US M&E sector shows solid liquidity: Fitch


MUMBAI: According to a report published by Fitch Ratings, the US Media and Entertainment (M&E) sector has strong liquidity due to sound industry fundamentals. Even with the threat of a prolonged period of a more restrictive credit market, Fitch believes media companies are well positioned to withstand it.


Across the industry, the major conglomerates — including The Walt Disney Company, News Corporation, Time Warner Inc., Viacom Inc and CBS Corporation — are currently the best positioned to weather any crisis in the financial markets, as these companies benefit from strong and stable operating liquidity, meaningful amounts of capacity in the form of cash on hand and revolver availability, as well as longer-dated maturities.


While there are longer-term concerns for companies with significant amounts of debt and/or with operating challenges, Fitch does not expect large numbers of defaults over the near term, as most of these challenged companies do not have material maturities until after 2010. Companies generally accessed the capital markets during the recent favorable liquidity environment to extend revolver expirations and refinance bonds.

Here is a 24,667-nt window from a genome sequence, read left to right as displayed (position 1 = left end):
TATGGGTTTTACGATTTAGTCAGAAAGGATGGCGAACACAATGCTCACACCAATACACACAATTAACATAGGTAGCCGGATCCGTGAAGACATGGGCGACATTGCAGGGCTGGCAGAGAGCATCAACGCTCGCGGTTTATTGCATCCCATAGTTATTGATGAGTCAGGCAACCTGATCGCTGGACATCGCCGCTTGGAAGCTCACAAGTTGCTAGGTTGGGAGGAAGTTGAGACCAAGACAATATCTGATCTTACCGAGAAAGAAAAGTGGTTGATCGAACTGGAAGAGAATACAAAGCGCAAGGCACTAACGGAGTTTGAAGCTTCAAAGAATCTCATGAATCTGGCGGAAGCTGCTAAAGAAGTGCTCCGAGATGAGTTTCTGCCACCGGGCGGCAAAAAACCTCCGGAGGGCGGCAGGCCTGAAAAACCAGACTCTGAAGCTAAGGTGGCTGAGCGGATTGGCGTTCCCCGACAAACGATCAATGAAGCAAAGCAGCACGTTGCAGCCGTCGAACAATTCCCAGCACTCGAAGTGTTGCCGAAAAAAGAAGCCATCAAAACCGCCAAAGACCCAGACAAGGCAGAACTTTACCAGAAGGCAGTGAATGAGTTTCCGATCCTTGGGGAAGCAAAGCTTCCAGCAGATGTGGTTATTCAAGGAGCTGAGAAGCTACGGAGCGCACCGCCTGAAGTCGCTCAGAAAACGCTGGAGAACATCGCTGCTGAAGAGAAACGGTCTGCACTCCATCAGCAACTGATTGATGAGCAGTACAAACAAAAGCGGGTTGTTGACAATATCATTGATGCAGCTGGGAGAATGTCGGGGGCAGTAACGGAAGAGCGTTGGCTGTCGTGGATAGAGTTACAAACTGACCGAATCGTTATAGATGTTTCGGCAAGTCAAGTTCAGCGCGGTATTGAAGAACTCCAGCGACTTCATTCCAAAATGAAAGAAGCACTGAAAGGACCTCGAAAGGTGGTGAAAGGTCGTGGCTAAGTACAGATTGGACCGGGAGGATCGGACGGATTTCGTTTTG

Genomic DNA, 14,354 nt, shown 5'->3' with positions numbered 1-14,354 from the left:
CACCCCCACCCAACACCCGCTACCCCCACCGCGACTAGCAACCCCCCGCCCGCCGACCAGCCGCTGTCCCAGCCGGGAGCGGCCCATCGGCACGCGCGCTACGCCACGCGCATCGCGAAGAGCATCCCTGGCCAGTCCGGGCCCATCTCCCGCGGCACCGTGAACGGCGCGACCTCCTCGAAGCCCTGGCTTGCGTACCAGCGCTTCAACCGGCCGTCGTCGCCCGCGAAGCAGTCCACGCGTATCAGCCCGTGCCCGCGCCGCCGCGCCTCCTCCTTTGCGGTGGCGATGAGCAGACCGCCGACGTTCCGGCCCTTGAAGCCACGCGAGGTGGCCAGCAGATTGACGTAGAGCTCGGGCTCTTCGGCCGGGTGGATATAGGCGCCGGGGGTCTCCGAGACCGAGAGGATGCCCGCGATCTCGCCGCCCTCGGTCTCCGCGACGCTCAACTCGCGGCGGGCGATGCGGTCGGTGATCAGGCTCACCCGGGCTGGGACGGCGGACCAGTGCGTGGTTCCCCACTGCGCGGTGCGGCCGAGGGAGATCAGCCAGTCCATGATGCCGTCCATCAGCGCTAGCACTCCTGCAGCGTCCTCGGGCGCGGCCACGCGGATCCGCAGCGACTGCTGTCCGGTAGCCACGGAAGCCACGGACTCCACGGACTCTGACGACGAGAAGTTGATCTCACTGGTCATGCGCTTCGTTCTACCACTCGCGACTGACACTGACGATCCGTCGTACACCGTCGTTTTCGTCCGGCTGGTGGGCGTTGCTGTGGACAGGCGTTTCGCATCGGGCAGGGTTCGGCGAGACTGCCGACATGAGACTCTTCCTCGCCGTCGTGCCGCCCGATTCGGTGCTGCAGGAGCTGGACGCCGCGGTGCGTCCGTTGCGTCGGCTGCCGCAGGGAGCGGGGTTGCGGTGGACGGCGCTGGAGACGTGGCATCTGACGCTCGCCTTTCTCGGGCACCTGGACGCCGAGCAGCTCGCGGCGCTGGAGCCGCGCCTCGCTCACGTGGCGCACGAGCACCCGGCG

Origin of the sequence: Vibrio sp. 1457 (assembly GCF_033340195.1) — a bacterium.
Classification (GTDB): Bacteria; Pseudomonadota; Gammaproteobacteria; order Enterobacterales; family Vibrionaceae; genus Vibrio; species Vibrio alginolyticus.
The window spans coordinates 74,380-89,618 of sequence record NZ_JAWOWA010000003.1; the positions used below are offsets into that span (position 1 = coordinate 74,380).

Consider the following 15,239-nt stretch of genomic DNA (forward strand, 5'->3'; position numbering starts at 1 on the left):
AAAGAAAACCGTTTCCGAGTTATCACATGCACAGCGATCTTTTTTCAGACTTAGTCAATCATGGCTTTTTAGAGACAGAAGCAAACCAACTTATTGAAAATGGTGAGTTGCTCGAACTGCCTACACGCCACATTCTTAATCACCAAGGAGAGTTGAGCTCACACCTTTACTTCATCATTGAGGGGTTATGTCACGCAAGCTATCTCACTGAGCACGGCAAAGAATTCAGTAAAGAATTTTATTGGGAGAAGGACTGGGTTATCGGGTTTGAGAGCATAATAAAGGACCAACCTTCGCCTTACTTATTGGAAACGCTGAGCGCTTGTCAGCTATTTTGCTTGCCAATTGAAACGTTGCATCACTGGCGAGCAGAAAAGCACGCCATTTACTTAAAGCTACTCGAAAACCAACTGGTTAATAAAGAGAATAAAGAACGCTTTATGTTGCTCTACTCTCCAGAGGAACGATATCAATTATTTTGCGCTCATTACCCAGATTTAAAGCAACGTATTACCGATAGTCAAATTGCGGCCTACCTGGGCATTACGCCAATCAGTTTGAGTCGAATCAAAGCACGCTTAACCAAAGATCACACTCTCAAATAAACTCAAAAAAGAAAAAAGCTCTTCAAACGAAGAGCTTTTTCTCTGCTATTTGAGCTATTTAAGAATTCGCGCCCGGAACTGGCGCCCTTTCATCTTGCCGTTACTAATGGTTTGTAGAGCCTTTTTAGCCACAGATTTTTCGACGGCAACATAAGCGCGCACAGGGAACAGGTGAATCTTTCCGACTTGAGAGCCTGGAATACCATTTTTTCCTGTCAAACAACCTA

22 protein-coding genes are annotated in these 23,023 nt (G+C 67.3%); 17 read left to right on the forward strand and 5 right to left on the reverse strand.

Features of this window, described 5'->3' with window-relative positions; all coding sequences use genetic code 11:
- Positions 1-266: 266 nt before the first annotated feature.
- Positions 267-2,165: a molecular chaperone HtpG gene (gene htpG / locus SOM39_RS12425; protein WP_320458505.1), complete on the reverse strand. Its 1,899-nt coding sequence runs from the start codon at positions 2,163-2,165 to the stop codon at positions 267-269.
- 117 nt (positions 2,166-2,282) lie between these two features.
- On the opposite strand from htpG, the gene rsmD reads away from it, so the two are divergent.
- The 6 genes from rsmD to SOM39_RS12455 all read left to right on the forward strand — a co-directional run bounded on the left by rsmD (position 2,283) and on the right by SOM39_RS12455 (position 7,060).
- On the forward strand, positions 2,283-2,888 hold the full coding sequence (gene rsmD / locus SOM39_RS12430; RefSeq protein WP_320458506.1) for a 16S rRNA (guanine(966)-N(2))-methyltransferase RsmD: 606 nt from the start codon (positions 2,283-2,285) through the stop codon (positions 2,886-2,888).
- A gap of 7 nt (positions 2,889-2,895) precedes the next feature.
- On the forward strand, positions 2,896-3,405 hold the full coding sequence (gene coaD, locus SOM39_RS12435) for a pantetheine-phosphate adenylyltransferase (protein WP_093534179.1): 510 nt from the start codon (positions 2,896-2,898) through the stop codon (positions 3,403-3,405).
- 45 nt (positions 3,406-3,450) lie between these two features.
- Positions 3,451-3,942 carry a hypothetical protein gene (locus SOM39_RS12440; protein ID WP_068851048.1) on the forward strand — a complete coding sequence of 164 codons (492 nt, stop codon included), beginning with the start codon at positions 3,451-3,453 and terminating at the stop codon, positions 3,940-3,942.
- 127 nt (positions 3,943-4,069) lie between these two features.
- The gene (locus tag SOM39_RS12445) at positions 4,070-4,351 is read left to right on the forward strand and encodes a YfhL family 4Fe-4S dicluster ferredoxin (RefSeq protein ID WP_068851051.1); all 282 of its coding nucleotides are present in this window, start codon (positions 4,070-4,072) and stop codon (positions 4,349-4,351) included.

Although facing both cyclical and secular threats, the media & entertainment industry is characterized by relatively predictable revenue streams and high margins. High free cash flow conversion is supported by limited working-capital swings, low capital expenditure, and (sometimes) low cash taxes.


“These factors can make media companies attractive borrowers for banks and bondholders, even under more selective market conditions,” said Fitch Ratings senior director Mike Simonton.


In addition, while media asset portfolios do not provide ready access to liquidity, they often have components that are easily separable. Fitch believes the potential to deconsolidate media portfolios to pay down debt could further support creditors in a downturn.


Also, media companies that do have meaningful capital expenditures often have a high degree of discretion over that spending, where non-maintenance capital expenditures could be pulled back if needed to support their liquidity positions.